ZERNIKE, FRITS. 1888-1966. THE 1953 NOBEL PRIZE MEDAL FOR PHYSICS.
Lot 98
ZERNIKE, FRITS. 1888-1966.
THE 1953 NOBEL PRIZE MEDAL FOR PHYSICS.
US$ 100,000 - 150,000
£75,000 - 110,000

Lot Details
ZERNIKE, FRITS. 1888-1966. THE 1953 NOBEL PRIZE MEDAL FOR PHYSICS. ZERNIKE, FRITS. 1888-1966. THE 1953 NOBEL PRIZE MEDAL FOR PHYSICS.
ZERNIKE, FRITS. 1888-1966.
THE 1953 NOBEL PRIZE MEDAL FOR PHYSICS. PRESENTED TO FRITS ZERNIKE FOR THE INVENTION OF THE PHASE-CONTRAST MICROSCOPE.
Nobel medal, in gold, 65.9 mm diameter, 204.1 grams. Designed by Erik Lundberg and struck by the Kungliga Mynt och Justeringsverkey (Swedish Royal Mint). Marked on edge "MOV GULD 1953." Obverse with bust of Alfred Nobel facing left, "ALFR. / NOBEL to left of bust, "NAT. / MDCCC / XXXIII / OB. / MDCCC / XCVI" to right of bust, signed "LINDBERG" at the lower left edge. Reverse features allegorical vignette of Nature in the form of a goddess emerging from the clouds and holding a cornucopia. Her veil is held up by a figure representing the Genius of Science. Legend above the vignette reads "INVENTAS VITAM IUVAT EXCOLUISSE PER ARTES," plaque below vignette reads "F.ZERNIKE / MCMLIII," motto to either side of plaque reads "REG. ACAD. / SCIENT. SUEC." (Royal Swedish Academy of Sciences).

Born in Amsterdam in 1888, Frits Zernike was exposed at an early age to physics and chemistry through his parents, who were both mathematics teachers. He attended the University of Amsterdam, and won a prize from the Dutch Society of Sciences for his work on opalescence in gases, which would develop into his doctoral thesis. Although he focused on statistics and mathematical physics in his early career, he turned primarily to optics starting in 1930. While researching spectral lines created by a diffraction grating (a planar or concave mirror with a large number of equidistant grooves ruled on its surface) he noted that there were lines of diffracted light that were out of phase with the main lines from the grating. He then developed a method for converting those variations in phase into variations in light amplitude (brightness), and thus differences in contrast in the visual image through a microscope. His "phase-contrast" microscope revolutionized microbiology, greatly expanding the details a viewer could see and allowing microbiologists to examine living specimens which previously would have been stained and likely killed in the process.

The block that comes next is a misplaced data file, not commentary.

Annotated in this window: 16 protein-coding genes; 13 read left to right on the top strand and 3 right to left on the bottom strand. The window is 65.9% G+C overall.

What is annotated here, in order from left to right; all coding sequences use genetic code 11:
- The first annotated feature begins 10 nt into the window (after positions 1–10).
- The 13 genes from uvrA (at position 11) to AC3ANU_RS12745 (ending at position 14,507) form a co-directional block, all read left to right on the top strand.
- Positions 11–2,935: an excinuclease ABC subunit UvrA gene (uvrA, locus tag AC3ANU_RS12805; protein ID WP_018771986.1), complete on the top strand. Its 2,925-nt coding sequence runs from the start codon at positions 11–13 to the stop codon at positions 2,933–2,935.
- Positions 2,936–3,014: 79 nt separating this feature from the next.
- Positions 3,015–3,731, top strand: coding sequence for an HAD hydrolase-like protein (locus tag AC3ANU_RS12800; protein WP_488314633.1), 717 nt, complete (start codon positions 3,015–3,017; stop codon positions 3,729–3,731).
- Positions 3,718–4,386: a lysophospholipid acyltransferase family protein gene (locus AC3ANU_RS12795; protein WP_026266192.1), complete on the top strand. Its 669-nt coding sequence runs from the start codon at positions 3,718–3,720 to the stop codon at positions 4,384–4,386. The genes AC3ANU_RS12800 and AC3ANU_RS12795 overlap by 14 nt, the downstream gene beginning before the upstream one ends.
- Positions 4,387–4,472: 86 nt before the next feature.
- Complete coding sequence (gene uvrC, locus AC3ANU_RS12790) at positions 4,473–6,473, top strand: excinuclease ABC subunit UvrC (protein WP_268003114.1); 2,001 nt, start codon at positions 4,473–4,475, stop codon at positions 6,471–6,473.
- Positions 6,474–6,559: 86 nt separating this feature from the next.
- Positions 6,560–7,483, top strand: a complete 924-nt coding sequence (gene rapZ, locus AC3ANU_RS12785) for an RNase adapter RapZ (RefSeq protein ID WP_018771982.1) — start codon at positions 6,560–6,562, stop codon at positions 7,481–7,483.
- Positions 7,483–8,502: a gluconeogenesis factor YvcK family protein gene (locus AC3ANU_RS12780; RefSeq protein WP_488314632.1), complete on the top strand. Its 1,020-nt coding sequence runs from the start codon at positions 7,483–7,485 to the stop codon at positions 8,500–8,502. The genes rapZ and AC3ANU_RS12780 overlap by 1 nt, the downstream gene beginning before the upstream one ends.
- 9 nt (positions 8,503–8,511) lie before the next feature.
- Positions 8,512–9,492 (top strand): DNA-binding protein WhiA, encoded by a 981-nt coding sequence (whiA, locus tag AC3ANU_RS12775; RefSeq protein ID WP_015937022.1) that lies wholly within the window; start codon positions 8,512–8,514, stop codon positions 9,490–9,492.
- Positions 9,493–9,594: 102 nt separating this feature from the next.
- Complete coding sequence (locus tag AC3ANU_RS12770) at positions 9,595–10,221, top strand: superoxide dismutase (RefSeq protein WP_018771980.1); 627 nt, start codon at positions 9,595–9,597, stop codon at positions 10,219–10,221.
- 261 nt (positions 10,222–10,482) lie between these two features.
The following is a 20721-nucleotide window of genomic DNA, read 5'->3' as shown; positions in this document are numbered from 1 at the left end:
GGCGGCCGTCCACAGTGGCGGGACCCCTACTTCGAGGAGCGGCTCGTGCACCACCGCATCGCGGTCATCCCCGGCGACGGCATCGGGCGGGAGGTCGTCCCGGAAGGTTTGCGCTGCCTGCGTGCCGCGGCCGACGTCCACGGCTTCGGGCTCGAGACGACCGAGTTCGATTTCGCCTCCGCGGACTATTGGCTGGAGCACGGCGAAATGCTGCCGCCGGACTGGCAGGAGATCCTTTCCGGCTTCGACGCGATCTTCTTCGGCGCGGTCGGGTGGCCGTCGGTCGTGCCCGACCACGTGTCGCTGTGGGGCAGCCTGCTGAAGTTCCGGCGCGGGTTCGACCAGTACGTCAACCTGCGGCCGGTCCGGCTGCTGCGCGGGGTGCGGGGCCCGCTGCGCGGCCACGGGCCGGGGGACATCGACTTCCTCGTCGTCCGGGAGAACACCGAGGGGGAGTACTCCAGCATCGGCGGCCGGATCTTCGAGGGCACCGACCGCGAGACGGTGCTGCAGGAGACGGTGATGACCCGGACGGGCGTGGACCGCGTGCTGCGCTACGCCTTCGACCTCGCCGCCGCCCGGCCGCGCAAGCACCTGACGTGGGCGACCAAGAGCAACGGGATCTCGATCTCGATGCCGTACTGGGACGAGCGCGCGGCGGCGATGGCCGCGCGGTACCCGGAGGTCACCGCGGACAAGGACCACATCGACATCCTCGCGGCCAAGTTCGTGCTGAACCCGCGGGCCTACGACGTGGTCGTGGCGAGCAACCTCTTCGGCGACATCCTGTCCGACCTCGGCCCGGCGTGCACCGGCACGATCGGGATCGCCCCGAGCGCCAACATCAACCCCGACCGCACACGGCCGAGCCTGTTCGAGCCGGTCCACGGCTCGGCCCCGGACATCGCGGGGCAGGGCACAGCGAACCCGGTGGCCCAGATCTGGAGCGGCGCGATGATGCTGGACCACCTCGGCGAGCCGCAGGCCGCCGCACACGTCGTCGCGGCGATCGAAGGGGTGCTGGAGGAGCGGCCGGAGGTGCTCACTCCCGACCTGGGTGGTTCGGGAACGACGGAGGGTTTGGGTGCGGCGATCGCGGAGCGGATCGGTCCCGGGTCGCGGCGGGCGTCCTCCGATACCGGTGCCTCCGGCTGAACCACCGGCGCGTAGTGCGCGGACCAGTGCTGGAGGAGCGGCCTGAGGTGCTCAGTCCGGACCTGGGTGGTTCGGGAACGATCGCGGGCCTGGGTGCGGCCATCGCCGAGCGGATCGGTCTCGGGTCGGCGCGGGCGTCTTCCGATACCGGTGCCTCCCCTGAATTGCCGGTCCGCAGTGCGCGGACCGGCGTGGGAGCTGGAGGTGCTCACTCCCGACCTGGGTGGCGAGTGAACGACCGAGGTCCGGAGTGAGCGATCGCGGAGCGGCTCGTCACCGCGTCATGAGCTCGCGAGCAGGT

His great leap forward went relatively unnoticed when he constructed the first phase-contrast microscope in 1938, even though at the time a lack of specimen contrast was one of the major concerns in optical microscopy. The German company, Zeiss, began producing the microscopes in 1941, and after the war, most microscope manufacturers rushed to produce microscopes with this enhanced mode of specimen illumination. Soon, his invention swept microbiology, altering and expanding the possibilities within the field. In 1952, he was awarded the Rumford Medal by the Royal Society, and then the Nobel Prize the following year. The mathematically trained Dutch physicist had finally made his outstanding contribution—in the field of microbiology.

Footnotes

  • INVENTION OF THE PHASE-CONTRAST MICROSCOPE.
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